“Satan Shoe” maker violated trademark law, Nike claims in suit

Promotional image shoes a man with demonic eyes holding a customized sneaker.

Enlarge / The shoes—and the marketing for them—are definitely committed to their aesthetic. (credit: MSCHF)

Nike is suing the company behind a viral, limited-edition custom shoe, arguing that the unauthorized custom work dilutes its brand and creates a false impression that Nike approves the controversial design.

The Satan Shoe, a collaboration between a company called MSCHF and rapper Lil Nas X, is a tie-in to the rapper’s new single, “Montero (Call Me By Your Name),” released last Friday. The music video for the song (contains explicit language and extremely unambiguous sexual imagery; do not watch at work or around small children) tells a story “of sin, banishment, and redemption” that ends with Lil Nas X descending into Hell, giving Satan the lap dance of a lifetime, then deposing him and claiming the devil’s horns for his own.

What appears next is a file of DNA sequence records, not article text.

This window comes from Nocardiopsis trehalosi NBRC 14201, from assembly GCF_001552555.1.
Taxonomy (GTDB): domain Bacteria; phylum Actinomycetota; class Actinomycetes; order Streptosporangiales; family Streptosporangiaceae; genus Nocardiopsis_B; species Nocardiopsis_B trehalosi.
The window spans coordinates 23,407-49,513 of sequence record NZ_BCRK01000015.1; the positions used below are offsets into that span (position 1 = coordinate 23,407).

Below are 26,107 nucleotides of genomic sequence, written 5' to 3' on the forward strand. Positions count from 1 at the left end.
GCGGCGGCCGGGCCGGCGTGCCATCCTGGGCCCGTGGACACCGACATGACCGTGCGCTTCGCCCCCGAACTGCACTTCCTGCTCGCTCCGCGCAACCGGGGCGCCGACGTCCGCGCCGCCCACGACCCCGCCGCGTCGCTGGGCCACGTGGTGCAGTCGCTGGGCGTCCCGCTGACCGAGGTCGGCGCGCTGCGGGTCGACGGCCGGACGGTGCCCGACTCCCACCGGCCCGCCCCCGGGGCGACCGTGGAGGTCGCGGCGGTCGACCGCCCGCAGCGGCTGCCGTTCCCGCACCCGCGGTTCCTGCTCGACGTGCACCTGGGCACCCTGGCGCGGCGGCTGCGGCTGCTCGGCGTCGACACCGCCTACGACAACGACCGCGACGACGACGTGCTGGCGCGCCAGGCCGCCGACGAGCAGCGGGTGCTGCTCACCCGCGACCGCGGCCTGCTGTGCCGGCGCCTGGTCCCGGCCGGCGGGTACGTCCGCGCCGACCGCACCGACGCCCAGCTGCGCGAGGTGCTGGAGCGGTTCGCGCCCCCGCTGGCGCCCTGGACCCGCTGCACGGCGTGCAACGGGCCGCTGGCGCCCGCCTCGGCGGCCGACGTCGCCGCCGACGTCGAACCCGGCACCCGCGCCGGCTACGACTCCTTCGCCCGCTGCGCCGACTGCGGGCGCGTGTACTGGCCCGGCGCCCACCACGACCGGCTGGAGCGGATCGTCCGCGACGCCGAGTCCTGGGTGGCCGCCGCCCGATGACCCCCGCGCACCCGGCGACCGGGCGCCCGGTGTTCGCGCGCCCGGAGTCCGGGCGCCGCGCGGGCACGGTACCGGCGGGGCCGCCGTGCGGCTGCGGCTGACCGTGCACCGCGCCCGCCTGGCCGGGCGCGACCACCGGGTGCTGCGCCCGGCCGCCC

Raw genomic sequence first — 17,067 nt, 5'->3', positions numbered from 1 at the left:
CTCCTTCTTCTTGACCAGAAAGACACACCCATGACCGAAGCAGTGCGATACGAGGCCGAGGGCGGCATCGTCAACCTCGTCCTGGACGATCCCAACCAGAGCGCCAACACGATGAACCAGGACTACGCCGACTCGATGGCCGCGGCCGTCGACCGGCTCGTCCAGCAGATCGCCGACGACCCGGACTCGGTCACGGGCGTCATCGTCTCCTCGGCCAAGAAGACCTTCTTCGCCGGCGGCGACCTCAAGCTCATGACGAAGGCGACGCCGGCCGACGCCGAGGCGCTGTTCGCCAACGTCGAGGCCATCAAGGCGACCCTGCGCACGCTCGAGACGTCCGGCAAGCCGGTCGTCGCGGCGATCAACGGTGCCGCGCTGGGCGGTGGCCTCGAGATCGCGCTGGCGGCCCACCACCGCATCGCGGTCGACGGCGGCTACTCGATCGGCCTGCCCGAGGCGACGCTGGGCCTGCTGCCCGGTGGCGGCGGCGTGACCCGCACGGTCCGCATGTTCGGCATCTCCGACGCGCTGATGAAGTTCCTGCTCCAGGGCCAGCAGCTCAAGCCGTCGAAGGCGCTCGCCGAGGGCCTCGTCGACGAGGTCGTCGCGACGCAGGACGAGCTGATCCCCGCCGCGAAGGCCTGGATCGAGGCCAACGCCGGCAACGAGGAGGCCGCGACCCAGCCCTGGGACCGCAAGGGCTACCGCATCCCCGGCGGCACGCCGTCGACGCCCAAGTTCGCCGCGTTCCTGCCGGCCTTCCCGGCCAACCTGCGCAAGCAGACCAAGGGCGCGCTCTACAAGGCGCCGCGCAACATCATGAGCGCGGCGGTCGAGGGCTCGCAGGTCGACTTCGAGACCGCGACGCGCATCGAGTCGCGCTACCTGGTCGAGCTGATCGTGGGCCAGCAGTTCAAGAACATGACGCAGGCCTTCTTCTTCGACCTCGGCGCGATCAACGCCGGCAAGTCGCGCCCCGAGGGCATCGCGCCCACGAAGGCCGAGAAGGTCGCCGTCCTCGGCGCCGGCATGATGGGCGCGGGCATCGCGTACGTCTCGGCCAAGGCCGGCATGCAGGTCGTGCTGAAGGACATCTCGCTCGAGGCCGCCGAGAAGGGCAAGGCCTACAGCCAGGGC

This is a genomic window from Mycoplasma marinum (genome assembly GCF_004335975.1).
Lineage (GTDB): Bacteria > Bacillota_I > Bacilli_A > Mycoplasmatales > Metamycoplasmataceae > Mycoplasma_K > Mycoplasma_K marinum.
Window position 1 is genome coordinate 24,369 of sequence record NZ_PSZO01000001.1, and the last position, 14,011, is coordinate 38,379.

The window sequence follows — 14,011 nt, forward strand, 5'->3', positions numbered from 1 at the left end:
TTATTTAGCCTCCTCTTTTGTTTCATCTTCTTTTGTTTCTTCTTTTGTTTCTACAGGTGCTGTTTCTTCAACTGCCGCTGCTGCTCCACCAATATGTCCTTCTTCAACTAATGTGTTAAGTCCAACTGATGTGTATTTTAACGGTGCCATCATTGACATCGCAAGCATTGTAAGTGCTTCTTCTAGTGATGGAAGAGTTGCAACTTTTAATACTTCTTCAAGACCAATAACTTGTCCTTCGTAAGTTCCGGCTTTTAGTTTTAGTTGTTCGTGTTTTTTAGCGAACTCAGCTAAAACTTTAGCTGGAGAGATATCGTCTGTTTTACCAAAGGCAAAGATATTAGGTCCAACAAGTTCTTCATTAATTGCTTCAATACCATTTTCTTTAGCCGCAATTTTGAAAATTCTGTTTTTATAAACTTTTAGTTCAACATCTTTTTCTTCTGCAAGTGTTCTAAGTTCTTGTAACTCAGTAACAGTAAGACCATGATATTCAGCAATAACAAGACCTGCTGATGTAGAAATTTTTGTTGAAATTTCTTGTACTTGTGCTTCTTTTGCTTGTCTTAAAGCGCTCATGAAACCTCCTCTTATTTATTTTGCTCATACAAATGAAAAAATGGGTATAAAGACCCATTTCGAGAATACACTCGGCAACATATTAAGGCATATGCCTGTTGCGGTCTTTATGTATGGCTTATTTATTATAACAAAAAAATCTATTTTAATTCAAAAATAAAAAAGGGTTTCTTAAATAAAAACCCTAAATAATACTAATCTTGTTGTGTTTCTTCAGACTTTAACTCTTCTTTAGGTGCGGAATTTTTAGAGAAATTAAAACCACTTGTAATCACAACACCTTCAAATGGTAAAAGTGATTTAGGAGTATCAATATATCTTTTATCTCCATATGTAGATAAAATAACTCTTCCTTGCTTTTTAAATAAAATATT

“Montero” proved to be an immediate viral sensation; in five days, it has racked up about 45 million YouTube views, and the song, the singer, and various related terms (“Satan,” “mark of the beast,” “devil,” etc.) have been trending on Twitter and other platforms nonstop for days.

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